Young Estonian Lutherans gather with Pope Francis

Young people at an ecumenical youth gathering in Estonia’s Lutheran St Charles Church were encouraged by Pope Francis that to live a life based on love. Photo: EELC
Young people at an ecumenical youth gathering in Estonia’s Lutheran St Charles Church were encouraged by Pope Francis that to live a life based on love. Photo: EELC

Lutheran church presents Pope with apple tree

(LWI) - “Let's make it so that love lives.”

With that simple message Pope Francis urged young Estonians to embrace a life of love at an ecumenical youth gathering in the Lutheran St Charles Church, in Tallinn, when he visited the country on Tuesday.

Triin Salmu, the director of the Estonian Evangelical Lutheran Church youth organization and a representative on the Estonian ecumenical youth council, described the gathering as “very sweet and sincere”.

“The Pope mentioned that it would be horrible if one church or community acts in a way that makes the young people feel like they do not belong or the church or community can't offer them anything. One Estonian singer wrote lyrics, "Love is dead, love is gone, love doesn't live here anymore". His Holiness urges us to say no to that. Let's make it so that love does live.”

Pope Francis called the young people to come to Jesus because Jesus gives new breath and light, Salmu said.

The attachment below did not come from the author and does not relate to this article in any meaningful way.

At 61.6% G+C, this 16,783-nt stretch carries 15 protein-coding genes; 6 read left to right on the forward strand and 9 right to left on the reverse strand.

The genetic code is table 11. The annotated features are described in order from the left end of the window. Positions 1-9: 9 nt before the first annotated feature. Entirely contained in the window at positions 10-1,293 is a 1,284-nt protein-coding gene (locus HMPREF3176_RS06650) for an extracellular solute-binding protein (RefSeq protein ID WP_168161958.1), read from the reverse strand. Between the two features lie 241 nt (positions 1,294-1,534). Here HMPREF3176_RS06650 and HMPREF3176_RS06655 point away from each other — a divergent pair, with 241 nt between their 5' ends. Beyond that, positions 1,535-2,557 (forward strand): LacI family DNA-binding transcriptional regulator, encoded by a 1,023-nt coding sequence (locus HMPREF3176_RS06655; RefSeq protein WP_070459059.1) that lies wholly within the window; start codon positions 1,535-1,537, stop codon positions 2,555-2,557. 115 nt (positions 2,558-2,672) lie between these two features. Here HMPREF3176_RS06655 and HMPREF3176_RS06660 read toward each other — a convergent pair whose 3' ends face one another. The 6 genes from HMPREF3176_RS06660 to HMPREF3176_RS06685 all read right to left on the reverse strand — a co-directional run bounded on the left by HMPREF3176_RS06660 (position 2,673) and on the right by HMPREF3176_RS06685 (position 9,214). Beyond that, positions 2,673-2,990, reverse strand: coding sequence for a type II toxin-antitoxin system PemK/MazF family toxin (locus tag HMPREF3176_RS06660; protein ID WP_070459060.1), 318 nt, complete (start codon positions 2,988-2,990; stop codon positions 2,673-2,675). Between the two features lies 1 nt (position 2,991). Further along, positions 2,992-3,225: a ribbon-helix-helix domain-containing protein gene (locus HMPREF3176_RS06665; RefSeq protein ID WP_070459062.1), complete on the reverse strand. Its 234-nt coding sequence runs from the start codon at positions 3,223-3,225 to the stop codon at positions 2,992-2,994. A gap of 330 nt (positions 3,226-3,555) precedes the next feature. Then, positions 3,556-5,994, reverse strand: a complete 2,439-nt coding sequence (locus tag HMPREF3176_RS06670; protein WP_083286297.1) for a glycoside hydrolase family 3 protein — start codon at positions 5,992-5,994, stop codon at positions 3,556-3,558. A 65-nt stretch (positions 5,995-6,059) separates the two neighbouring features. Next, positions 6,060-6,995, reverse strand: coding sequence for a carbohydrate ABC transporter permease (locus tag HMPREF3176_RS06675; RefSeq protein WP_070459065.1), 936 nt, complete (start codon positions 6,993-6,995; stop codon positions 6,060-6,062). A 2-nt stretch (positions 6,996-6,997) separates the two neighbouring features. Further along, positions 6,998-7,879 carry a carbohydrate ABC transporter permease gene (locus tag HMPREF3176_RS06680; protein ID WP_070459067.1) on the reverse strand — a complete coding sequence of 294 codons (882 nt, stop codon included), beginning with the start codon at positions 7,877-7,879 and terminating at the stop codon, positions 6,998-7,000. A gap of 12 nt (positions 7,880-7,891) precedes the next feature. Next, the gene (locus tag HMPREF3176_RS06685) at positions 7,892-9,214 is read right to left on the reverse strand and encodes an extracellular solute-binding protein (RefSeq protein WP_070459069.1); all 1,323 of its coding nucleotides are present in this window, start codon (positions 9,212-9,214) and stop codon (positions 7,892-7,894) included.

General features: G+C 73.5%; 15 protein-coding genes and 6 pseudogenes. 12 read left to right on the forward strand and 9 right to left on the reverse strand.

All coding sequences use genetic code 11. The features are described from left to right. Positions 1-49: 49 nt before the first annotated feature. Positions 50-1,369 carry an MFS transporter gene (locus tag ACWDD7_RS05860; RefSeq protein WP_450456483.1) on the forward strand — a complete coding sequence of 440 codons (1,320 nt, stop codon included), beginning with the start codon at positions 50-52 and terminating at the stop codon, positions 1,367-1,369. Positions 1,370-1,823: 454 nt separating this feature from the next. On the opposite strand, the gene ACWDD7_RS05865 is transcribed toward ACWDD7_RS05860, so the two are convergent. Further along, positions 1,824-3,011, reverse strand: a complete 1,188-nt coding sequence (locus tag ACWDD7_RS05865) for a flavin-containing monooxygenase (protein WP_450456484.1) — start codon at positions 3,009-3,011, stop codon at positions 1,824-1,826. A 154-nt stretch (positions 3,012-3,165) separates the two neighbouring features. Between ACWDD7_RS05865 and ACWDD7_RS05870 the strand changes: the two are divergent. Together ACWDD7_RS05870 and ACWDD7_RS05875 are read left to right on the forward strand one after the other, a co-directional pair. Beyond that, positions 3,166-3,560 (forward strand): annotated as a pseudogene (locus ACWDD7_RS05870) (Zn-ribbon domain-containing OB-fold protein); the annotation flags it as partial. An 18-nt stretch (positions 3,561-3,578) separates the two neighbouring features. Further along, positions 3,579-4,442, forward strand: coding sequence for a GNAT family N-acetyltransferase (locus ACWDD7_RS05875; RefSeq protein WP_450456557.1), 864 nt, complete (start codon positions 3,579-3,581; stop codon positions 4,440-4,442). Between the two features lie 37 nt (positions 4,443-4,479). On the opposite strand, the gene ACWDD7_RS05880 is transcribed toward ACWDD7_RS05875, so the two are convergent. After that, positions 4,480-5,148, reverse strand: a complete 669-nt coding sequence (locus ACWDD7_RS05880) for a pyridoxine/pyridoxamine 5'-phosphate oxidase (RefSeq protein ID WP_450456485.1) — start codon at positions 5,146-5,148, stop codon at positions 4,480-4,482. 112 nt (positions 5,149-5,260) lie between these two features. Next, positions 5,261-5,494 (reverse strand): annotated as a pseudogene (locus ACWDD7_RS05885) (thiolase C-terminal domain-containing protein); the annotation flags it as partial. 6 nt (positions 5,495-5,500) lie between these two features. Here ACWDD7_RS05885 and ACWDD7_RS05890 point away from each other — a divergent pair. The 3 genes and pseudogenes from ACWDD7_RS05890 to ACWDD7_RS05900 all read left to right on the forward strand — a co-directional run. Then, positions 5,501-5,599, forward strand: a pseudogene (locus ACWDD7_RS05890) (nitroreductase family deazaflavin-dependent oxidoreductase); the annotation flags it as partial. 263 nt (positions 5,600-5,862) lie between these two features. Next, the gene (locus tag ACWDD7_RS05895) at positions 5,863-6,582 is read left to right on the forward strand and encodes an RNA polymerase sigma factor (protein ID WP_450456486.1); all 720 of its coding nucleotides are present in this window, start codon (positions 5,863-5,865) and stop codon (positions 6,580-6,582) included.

Many different denominations took part in the service, including a number of non-Christians.

“There was a lot of music, we were singing together, there were performances from a youth chamber choir and a Russian-speaking Pentecostal church youth band performed. Three people shared their testimonies and there were speeches from different heads of church and the ecumenical church council of Estonia, as well as the Pope’s speech.”

The limitless love for the neighbor

Estonian Evangelical Lutheran Church Archbishop Viilma told the youth gathering that although Estonian churches were not filled with young people, it did not mean they would not search for God or thirst for the life-giving Gospel of Jesus Christ as adults.

“When we learn the truths of Christianity, then – besides individualism and personal gain – the general well-being and common good of humanity also become valuable. It is the limitless love for neighbor as proclaimed in Christianity – especially the love for all the abandoned, the outcast, the different, the strange – that arises distinguishably above all teachings.”

Learning to love the neighbour at an early age was the material for building a loving and caring society, material which had been used to found a democratic Europe, a Europe with a human face created after God’s image, he said.

Archbishop Viilma recalled the Joint Catholic-Lutheran Commemoration of the Reformation, in Lund, Sweden, on October 31, 2016, and his meeting with Pope Francis in the Vatican last December as LWF Central Eastern Europe Vice President.

He presented the Pope with a small apple tree, of an old Estonian variety. The tree will be be planted in the garden of the Apostolic Nunciature in Vilnius, the capital of Lithuania, where the official Center of Holy See in the Baltic States is located.

The archbishop said the tree symbolised the commemoration of the 500th anniversary of the Reformation in Estonia, which represents common living faith and hope in Jesus Christ.

Martin Luther famously once said, “Even if I knew that tomorrow the world would go to pieces, I would still plant my apple tree.”